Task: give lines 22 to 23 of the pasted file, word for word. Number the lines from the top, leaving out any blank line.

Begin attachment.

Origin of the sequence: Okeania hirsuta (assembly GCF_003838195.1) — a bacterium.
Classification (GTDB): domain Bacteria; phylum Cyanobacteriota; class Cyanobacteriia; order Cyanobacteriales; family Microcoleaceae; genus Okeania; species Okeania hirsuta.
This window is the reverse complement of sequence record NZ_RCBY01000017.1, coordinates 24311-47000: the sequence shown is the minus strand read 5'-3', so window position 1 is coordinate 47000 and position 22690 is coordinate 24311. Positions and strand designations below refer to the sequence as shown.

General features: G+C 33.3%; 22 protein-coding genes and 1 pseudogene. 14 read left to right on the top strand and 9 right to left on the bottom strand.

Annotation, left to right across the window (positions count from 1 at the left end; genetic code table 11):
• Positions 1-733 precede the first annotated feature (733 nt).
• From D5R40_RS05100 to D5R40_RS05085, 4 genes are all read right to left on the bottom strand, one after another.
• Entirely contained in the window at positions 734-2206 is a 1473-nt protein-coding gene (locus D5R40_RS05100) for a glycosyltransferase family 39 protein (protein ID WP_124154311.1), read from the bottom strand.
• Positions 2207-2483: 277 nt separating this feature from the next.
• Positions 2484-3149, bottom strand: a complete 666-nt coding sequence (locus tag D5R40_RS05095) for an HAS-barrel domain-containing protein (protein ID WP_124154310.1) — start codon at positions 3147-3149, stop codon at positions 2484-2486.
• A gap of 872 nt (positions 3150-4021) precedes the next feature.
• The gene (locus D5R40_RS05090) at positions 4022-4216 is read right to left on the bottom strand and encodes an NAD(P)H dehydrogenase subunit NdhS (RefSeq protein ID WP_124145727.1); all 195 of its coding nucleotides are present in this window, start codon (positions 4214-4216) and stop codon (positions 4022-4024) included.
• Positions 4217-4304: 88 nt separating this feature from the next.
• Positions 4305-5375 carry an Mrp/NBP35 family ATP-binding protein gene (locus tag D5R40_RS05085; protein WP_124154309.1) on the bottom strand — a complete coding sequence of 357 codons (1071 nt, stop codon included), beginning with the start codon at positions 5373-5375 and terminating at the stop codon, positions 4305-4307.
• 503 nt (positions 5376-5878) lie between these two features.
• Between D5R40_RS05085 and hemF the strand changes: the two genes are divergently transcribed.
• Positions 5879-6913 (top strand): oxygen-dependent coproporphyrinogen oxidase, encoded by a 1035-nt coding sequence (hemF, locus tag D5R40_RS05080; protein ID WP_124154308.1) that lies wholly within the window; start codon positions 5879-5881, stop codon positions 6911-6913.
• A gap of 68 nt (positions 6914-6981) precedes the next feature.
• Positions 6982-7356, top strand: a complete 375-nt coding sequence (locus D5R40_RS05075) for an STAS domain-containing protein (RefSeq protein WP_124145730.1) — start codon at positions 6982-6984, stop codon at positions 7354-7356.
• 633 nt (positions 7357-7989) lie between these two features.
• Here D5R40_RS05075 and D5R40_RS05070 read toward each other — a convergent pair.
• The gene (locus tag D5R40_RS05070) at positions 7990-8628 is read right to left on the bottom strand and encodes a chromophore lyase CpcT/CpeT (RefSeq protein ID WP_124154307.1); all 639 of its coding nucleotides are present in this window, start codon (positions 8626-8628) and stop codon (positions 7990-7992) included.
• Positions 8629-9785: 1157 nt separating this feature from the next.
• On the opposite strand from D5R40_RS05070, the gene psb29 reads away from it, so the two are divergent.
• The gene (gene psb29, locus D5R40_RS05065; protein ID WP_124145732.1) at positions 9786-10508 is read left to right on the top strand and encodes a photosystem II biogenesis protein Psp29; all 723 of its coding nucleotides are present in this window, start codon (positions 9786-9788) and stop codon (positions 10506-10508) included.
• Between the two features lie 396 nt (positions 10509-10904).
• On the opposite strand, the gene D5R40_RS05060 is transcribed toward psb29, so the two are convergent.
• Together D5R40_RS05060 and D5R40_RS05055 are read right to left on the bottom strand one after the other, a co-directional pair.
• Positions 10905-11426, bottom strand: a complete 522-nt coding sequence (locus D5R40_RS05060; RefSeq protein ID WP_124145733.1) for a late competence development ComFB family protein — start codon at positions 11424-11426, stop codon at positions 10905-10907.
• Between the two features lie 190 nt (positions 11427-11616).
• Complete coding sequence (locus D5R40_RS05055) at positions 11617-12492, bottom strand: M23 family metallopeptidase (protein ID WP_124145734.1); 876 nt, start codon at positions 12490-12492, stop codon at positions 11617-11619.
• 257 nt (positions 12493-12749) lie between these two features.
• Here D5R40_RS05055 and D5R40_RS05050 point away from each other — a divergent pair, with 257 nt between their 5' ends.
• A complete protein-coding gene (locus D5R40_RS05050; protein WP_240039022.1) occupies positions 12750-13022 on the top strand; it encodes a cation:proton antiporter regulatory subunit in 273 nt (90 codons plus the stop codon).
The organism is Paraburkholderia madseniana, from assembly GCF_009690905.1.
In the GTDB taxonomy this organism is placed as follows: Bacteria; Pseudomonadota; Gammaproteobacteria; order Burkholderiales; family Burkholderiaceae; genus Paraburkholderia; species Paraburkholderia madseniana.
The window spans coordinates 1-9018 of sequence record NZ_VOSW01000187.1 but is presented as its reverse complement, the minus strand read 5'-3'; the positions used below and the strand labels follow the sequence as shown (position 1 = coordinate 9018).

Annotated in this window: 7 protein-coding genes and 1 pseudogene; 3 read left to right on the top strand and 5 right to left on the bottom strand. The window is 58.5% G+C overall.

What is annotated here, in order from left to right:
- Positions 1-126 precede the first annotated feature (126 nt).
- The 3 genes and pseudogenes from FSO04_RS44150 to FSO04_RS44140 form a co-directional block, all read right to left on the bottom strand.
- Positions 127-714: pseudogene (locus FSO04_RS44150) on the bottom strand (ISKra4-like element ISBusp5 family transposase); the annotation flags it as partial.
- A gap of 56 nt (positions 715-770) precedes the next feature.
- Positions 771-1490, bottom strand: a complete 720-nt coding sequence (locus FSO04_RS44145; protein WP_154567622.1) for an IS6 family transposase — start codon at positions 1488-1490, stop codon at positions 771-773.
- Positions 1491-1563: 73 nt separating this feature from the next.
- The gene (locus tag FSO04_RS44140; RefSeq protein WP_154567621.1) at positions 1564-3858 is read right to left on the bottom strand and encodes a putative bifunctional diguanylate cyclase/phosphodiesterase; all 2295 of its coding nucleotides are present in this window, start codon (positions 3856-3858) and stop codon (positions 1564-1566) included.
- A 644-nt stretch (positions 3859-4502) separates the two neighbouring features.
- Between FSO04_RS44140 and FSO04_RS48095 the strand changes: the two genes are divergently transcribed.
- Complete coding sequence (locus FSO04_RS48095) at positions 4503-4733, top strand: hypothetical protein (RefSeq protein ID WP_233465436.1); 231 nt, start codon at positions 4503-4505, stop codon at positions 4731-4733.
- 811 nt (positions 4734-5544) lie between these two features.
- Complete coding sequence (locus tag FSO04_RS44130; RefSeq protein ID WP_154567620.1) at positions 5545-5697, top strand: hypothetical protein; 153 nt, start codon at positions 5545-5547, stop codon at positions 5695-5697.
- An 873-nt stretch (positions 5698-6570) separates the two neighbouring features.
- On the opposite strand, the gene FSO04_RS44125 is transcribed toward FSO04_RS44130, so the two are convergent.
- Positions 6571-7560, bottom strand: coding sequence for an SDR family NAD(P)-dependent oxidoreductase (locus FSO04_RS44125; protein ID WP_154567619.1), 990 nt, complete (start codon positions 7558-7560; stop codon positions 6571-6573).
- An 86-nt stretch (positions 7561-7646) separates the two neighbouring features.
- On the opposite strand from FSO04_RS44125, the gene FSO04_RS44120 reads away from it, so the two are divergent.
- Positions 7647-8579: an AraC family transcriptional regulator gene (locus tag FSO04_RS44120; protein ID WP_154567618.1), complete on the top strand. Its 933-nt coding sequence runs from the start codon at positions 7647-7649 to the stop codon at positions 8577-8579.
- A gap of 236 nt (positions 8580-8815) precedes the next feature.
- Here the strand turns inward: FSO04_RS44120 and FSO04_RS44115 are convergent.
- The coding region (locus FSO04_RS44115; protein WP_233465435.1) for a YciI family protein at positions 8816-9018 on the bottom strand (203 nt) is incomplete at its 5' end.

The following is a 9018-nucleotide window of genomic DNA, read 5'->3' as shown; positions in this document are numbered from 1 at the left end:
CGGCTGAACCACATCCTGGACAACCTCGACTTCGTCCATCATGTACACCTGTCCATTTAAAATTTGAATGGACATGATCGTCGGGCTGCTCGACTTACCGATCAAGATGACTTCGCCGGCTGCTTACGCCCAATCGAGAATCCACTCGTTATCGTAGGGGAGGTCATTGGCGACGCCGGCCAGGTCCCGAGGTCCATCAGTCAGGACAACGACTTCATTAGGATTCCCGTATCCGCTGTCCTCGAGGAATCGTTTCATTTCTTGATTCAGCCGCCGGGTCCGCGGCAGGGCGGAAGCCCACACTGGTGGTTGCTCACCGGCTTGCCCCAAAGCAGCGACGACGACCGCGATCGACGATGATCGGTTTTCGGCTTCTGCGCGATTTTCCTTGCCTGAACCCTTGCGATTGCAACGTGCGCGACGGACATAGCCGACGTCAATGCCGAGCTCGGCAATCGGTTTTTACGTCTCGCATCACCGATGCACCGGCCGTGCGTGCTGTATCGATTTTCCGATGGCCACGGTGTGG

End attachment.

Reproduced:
• The gene (locus tag D5R40_RS05070) at positions 7990-8628 is read right to left on the bottom strand and encodes a chromophore lyase CpcT/CpeT (RefSeq protein ID WP_124154307.1); all 639 of its coding nucleotides are present in this window, start codon (positions 8626-8628) and stop codon (positions 7990-7992) included.
• Positions 8629-9785: 1157 nt separating this feature from the next.